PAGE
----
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Major League Baseball’s Hidden Sixth Tool

Major League Baseball’s Hidden Sixth Tool

By Scott Centala

11 years ago




I just finished partnering with several MLB organizations for the annual amateur draft and the process of assessing athletic talent never ceases to amaze me.  In baseball, you may have heard the term “five-tool player” used to describe the rare player that excels at all five of the major physical tools (Speed, Throwing, Fielding, Hiting for Average, and Hitting for Power).

In evaluating players, three criteria are then used to measure and compare each of the five tools: Identification (Present day, Big league value), Projection (Highest future potential), and Probability (Percentage that highest future potential will be realized).  Understand that the five-tool player, the one who is above average in all five tools, is of tremendous value.

A sixth tool, the mental makeup of a prospect, is often overlooked and can be very difficult to measure.  And yet it can be the critical factor in either utilizing the five tools well or more commonly in stifling them!  This mental makeup also drives the behaviors of the prospect, which is where I come in with our Flippen 360 Profile.   Our behavioral assessment and constraint theory approach not only identifies present day value, but also speaks to the rate of development and overall performance ceiling of each prospect.  Not only that, I can dial the profile data all the way in to each position in order to discern between roles such as a starting pitcher versus a closer.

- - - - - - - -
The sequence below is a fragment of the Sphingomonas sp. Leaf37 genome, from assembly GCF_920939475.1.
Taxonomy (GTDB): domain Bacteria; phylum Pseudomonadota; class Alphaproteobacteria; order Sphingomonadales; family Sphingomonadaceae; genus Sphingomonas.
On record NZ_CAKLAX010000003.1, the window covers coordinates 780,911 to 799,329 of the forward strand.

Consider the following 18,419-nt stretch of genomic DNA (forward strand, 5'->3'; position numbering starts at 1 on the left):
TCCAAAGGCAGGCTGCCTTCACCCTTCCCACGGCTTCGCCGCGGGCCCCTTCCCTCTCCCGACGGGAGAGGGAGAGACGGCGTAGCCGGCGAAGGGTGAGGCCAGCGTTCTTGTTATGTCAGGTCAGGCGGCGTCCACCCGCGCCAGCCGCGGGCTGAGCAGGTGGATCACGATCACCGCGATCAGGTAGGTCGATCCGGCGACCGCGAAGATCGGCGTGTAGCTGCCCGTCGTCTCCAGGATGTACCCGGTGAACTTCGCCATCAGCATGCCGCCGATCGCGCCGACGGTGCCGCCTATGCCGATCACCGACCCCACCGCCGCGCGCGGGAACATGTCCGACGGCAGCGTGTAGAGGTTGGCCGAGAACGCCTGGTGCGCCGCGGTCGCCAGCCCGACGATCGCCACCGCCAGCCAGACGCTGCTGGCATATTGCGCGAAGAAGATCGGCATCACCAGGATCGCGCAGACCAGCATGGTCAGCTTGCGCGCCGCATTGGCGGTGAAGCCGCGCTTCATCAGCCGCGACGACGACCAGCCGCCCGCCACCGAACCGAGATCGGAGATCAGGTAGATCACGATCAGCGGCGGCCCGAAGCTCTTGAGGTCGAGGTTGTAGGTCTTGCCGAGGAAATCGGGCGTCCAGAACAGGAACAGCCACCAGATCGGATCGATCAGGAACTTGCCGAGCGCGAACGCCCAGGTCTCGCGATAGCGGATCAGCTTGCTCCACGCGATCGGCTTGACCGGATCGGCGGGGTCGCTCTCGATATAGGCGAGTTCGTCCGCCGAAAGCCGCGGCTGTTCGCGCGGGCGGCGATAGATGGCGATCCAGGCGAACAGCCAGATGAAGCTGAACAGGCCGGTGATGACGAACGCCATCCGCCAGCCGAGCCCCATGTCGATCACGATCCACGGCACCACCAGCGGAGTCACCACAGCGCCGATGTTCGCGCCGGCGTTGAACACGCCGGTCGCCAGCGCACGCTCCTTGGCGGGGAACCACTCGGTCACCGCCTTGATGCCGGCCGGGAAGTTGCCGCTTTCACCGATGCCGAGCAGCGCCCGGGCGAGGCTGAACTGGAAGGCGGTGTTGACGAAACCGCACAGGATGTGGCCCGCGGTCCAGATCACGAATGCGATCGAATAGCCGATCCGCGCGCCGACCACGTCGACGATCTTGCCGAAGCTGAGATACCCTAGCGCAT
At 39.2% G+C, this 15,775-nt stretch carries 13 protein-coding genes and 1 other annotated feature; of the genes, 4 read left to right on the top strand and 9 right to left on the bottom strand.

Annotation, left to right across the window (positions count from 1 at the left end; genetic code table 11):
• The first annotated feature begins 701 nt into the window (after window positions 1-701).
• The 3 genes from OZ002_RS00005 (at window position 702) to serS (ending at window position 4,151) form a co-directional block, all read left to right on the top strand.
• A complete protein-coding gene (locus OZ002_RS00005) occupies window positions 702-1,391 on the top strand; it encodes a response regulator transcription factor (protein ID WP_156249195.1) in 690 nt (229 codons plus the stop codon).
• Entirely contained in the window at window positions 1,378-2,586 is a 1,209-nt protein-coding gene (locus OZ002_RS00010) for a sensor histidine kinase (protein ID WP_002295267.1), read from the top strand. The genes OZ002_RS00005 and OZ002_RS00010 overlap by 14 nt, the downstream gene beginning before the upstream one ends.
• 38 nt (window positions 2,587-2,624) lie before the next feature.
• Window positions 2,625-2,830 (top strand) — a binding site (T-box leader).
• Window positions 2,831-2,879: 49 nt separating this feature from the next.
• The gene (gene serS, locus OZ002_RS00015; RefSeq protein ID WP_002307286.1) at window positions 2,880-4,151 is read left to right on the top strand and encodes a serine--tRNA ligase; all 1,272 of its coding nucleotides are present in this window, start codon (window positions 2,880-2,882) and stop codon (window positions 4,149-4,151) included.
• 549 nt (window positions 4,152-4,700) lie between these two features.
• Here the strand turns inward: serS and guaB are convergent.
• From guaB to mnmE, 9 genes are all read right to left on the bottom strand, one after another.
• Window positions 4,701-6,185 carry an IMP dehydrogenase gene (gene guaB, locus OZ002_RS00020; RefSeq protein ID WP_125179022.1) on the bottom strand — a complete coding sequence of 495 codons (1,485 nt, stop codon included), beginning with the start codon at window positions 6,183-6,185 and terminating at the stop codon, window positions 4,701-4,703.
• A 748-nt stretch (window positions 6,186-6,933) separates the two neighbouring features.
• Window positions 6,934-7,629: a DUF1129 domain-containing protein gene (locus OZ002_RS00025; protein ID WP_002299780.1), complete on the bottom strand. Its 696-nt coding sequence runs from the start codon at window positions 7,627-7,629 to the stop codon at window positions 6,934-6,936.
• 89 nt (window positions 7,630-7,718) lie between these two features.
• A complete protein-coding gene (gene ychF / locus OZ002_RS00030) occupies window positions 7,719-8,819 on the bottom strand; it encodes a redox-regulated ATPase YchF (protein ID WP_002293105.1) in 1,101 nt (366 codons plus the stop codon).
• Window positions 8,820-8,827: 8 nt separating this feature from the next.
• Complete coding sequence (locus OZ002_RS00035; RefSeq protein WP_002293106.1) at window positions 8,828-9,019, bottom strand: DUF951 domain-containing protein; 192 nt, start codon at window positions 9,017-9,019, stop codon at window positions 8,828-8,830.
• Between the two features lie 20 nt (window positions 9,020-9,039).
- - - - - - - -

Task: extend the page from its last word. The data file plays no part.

It’s pretty easy to separate players when one player’s tools are much stronger than another’s.  The real fun is when several players have a similar tool set such as two starting pitchers who have three pitches they can throw at three different speeds.  What separates them then?  If you could only draft one of them, which one would you pick?  And if you’ve already drafted one, what would it be worth to know the #1 thing that could prevent them from making it to the big leagues?  If you would like to know, I would be more than happy to help you with that answer.

By the way, with all of the negative publicity surrounding professional sports these days, here is a refreshing story to remind us why baseball truly is America’s Game:




Scott Centala

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